Thursday, October 1, 2015

Grammar, Manners and Politics

Part of a Letter from John Adams to John Jay, reporting on his audience with King George III

Manners and grammar have a great deal to do with politics, in the sense that every language reflects its primary culture, and every culture is shaped by the political realities of how power is allocated in a given society. To a free people, unaccustomed to bowing and scraping, the requirement of showing deference by lowering themselves and changing their posture can be quite humiliating. The Europeans and Americans in the internment camp at Weihsien, Shandong Province, China, during WWII felt deeply abased by having to bow to their Japanese captors, as this was an "alien" practice to the societies from which they came. They thought that no free person, least of all an American, should ever have to bow down to another person. But did you know that the custom of bowing and scraping before others was actually an integral  part of the culture from from which they sprang less than two centuries earlier?

John Adams, as Minister to Britain, was required to execute a number of courtly bows before King George III.  That he felt a little silly doing this is illustrated by the following clip in which the meeting is dramatized:

Here are some of the words spoken by John Adams to King George III:

“Sir, The United States of America have appointed me their Minister Plenipotentiary to your Majesty . . . It is in Obedience to their express Commands that I have the Honor to assure your Majesty of their unanimous Disposition and Desire to cultivate the most friendly and liberal Intercourse between your Majesty’s Subjects and their Citizens . . . The appointment of a Minister from the United States to your Majesty’s Court, will form an Epocha in the History of England & of America. I think myself more fortunate than all my fellow Citizens in having the distinguished Honor to be the first to stand in your Majesty’s royal Presence in a diplomatic Character . . .”

Notice the grammatical agreement between the noun phrase "The United States of America" and the verb "to have" -- the verb being conjugated in the plural.  Also, the possessive pronoun "their" agrees with the plural noun phrase in number. At the time, it was understood that the United States were States which had chosen to be united, and it was clear that they were also divisible.  Over time, and especially after the Civil War, as the 10th amendment lost its power, the United States came to be a noun phrase that took singular agreement. Today we usually say "The United States is" and not "The United States are".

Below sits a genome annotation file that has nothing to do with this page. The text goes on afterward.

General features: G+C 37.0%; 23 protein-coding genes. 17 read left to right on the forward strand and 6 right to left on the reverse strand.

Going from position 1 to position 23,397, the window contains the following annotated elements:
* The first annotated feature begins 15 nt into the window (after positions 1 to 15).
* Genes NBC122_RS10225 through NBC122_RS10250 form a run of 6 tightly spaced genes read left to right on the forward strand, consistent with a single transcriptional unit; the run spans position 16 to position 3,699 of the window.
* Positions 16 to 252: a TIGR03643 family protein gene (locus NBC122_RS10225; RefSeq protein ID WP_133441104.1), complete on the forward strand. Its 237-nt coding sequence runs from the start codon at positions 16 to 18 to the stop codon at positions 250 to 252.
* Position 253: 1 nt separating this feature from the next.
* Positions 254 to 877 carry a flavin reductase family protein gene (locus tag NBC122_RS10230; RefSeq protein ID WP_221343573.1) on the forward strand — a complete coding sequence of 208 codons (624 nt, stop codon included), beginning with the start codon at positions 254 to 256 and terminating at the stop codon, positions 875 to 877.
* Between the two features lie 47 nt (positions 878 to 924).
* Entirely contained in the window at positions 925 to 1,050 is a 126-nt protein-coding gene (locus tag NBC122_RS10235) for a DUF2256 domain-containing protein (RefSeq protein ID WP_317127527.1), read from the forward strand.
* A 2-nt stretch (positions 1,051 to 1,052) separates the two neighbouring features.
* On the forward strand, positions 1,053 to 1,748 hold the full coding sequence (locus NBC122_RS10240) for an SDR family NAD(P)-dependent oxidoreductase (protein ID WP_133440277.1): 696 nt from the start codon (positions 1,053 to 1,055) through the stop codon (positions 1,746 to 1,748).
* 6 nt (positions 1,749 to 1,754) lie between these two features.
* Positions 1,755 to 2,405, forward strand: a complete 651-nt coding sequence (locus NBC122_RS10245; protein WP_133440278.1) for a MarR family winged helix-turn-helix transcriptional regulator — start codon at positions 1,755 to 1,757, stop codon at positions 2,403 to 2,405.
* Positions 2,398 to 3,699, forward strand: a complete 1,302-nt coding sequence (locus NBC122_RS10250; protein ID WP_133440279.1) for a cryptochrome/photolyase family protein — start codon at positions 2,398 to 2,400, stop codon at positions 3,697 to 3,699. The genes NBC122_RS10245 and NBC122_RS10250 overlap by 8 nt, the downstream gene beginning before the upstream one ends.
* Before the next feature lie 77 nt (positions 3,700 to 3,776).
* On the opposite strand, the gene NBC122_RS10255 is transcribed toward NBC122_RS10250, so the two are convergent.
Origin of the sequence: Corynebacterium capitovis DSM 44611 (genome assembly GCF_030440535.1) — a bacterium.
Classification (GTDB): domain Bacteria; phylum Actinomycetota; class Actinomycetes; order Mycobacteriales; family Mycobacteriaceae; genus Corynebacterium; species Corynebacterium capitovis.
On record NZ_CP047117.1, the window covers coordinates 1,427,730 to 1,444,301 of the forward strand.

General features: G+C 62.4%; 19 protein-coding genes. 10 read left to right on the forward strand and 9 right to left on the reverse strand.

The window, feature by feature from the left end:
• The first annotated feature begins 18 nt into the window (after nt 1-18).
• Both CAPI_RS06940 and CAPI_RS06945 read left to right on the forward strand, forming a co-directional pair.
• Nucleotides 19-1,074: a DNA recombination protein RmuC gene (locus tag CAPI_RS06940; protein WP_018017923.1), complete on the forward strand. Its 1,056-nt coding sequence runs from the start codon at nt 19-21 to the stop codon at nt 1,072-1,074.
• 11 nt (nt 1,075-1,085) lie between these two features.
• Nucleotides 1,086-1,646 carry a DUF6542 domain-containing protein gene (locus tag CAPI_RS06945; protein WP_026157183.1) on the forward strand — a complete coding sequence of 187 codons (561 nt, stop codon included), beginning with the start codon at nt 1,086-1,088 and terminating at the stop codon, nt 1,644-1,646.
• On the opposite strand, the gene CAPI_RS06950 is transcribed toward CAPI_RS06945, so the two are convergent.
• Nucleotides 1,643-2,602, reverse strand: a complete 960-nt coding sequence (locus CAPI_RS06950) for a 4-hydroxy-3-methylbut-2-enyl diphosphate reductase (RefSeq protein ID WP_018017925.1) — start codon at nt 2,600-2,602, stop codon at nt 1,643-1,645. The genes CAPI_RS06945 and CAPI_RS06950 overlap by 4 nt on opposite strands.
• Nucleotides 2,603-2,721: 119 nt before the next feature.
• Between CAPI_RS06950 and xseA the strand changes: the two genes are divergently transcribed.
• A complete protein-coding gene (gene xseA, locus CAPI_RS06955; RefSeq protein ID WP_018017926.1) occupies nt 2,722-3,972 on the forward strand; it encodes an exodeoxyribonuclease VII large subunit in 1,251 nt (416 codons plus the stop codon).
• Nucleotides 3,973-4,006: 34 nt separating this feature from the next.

Language changes slowly over time, so that the distinction between a plural "United States  of America" and a singular did not actually arise all in one fell swoop after the Civil War, but some examples of singular can be found before, and some examples of plural remain even to this day in the set phrase "these United States". Nevertheless, a change in the balance of power between the States and the Federal government is clearly reflected in the way Americans use grammatical agreement.

Excerpt from Ping & the Snirkelly People

This change in the way the term "United States" is conceptualized can be confusing to innocent language learners and to people who do not understand the entire history of the United States. Likewise, the assertion that the United States are/is indivisible can be confusing to innocent bystanders unaware of political dogma. In my children's book, Ping & the Snirkelly People, the issue comes up unexpectedly when a Chinese girl in an American first grade class room is trying to understand the difficult words in the Pledge of Allegiance, when it is clear that none of the native speaker six-year-olds  in her class have any idea what they are chanting each morning.

The division of the United States into independent, sovereign states had been all but forgotten by the time of Lyndon B. Johnson's presidency, when Ping was visiting the country and learning about its ways.

Often, it is the people who are caught up in the change of manners and grammar of their ambient culture who are least aware of the changes. It is easier for an outsider to see what has happened. In order to understand our language, we need to step outside our language. In order to see our culture clearly, sometimes we need to look at it through the eyes of a foreigner.

Ping & the Snirkelly People


  1. The book Ping & the Snirkelly People sounds like it might introduce political ideas int an understandable way for young poeple, or people are just learning English.

    1. Hi, Julia, I think it indirectly does that, but the book is not really about politics so much as language and culture. At the beginning, Ping does not know any English, and we watch her struggle with the language and then the culture. It is also a little bit about literacy and hyperlexia, because Ping has much greater skill at learning to read words than some of her classmates, even though she does not understand much of what she is reading at first. They understand the words, but cannot decode them as well, because they do not conceptualize the words morphologically, the way she does.

    2. I would be interested in reading and reviewing this book concurrently with the second part of Our Lady of Kaifeng. If you need more people to review it, that is.

    3. Yes, I would be very happy for you to review Ping the Snirkelly People! I will email you about that.